You are here:
- Berlin medicine and scholarship in the 18th century
1. Der Weltverbesserer Johann Carl Wilhelm Moehsen (1722-1795): Königlicher Leibarzt – Historiker – Aufklärer in Berlin (the do-gooder Johann Carl Wilhelm Moehsen (1722-1795): Royal personal physician - historian - enlightener in Berlin).
Preparation and realization of an interdisciplinary, international conference on the occasion of the 300th anniversary of the birth of the Berlin physician, personal physician, member of the Berlin Academy of Sciences, co-founder of the Berlin Wednesday Society and Enlightenment philosopher Johann Carl Wilhelm Moehsen (1722-1795) together with Professor emerita Ursula Goldenbaum, Emory-University, Atlanta, USA.
The event is held in cooperation with the Mendelssohn Society, the Berlin Medical Association, the Berlin Society for the History of Medicine, the Association for the History of Berlin and the Numismatic Society of Berlin.
Place: Mendelssohn-Remise in the Berlin Jägerstraße
Time: May 20 and 21, 2022
2nd project: Die jüdischen Studenten des Berliner Collegium medico-chirurgicum (The Jewish students of the Berlin Collegium medico-chirurgicum)
In the 18th century, Berlin had a number of important scientific institutions whose fame extended far beyond the city limits. Among them was the 1723/24 merger of professors who had taught at the Theatrum anatomicum, which had been affiliated with the Academy of Sciences since 1713, and their professional addition by other scholars to form the Collegium medico-chirurgicum. Originally intended as a place for the medical and wound care qualifications of military physicians, the institution grew in attractiveness beyond this target group from the 1750s onward. In addition to public lectures and anatomical exercises, the teachers - like other Berlin scholars - had the opportunity to teach privately in their homes. For Jewish young men, who were generally denied admission to study at most German-speaking universities, this institution offered a significant opportunity for career advancement as a physician outside the traditional framework of medical training and to reap the benefits of participating in the German-Jewish symbiosis (Dominique Bourel). So far we know of 132 students in Berlin.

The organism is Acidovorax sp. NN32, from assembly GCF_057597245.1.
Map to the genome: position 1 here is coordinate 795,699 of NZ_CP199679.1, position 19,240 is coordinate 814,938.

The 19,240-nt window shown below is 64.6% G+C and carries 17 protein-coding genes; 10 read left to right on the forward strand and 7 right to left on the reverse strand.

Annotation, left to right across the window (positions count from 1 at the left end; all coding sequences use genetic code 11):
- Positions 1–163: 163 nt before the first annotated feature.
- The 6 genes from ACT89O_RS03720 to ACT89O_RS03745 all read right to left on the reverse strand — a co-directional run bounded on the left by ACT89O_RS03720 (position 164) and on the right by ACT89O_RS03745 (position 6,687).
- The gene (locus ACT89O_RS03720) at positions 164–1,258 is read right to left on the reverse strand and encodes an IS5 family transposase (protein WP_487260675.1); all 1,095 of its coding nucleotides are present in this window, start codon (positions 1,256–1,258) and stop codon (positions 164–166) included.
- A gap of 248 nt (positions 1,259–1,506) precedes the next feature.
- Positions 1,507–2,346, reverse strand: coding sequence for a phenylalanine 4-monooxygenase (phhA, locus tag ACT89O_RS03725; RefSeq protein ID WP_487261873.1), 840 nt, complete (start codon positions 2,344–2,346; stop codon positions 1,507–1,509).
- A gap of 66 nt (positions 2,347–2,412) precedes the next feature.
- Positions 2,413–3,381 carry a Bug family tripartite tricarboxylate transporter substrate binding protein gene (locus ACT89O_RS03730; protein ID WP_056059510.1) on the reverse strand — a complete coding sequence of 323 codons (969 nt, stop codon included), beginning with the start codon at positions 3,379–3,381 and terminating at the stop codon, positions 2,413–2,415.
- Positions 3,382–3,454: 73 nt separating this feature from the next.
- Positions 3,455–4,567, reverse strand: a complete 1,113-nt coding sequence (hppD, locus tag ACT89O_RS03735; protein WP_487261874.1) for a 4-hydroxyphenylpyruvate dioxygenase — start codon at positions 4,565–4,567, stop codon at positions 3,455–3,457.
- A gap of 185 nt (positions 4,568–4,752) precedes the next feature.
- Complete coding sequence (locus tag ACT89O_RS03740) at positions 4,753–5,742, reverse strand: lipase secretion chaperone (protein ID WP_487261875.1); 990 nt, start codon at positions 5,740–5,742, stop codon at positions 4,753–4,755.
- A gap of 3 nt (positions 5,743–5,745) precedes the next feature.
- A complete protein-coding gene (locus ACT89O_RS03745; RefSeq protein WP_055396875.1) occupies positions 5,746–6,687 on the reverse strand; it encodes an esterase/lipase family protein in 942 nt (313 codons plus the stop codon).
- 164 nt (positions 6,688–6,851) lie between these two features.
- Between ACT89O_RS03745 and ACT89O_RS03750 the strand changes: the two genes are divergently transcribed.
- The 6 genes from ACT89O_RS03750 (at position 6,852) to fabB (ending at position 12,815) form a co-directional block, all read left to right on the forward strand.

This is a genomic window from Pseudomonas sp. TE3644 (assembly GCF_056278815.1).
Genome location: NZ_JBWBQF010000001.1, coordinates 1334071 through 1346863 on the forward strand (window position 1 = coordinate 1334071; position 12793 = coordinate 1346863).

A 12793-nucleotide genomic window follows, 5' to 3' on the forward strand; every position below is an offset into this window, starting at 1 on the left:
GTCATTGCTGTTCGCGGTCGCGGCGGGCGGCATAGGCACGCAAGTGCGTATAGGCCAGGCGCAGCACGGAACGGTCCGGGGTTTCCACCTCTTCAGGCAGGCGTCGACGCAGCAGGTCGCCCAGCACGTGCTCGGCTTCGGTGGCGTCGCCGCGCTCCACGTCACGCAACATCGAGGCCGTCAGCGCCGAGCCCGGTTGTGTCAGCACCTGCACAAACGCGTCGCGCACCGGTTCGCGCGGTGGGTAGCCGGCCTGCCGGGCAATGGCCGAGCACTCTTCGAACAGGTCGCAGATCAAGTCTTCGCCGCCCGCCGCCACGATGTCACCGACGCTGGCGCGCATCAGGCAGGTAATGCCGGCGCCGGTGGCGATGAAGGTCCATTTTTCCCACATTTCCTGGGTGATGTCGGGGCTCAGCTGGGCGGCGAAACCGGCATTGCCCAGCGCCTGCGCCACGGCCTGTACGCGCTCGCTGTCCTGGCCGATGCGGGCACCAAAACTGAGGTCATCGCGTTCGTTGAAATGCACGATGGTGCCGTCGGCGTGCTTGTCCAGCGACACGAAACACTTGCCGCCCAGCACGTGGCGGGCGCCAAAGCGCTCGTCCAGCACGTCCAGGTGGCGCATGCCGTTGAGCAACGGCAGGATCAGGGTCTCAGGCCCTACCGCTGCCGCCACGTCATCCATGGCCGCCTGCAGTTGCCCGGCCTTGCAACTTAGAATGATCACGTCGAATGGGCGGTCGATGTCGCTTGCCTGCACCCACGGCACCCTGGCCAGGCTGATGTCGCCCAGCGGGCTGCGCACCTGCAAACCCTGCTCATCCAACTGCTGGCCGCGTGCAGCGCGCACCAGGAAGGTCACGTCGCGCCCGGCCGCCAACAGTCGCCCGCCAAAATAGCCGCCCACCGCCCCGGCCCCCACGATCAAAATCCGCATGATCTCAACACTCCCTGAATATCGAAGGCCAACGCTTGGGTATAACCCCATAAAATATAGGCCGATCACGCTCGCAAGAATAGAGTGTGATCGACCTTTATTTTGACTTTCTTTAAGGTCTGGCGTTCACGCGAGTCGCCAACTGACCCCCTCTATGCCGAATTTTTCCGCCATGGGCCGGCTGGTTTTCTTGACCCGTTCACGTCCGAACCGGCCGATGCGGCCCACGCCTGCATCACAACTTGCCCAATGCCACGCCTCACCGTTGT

Vita Prof. Dr. Hans-Uwe Lammel
Doctorate with a topic on romantic medicine at the Humboldt University in Berlin 1986
Habilitation with a historiographical study at the University of Rostock in 1999
Cooperation with the Research Center for European Enlightenment since 2002; 2004/2005 Senior Fellow at the International Research Center for Cultural Studies (IFK) in Vienna
2006 Professor for History of Medicine
2007 to 2015 Collaboration in the DFG Research Training Group „Kulturkontakt und Wissenschaftsdiskurs“ ("Cultural Contact and Scientific Discourse") of the University of Rostock and the Rostock University of Music and Theatre with three projects
2006 to 2009 Collaboration in the DFG-funded scientific network „Historiographiegeschichte der Frühen Neuzeit (1400-1800)“ ("Historiographic History of the Early Modern Period (1400-1800)“)
2012 collaboration at the research network "Court Medicine" of the University of Tours and the London School of Economics and Political Science
Research stays of several weeks in the library and archives of the Warburg Institute in London, the National Library in Paris and at the Bibliothèque Mazarine in Paris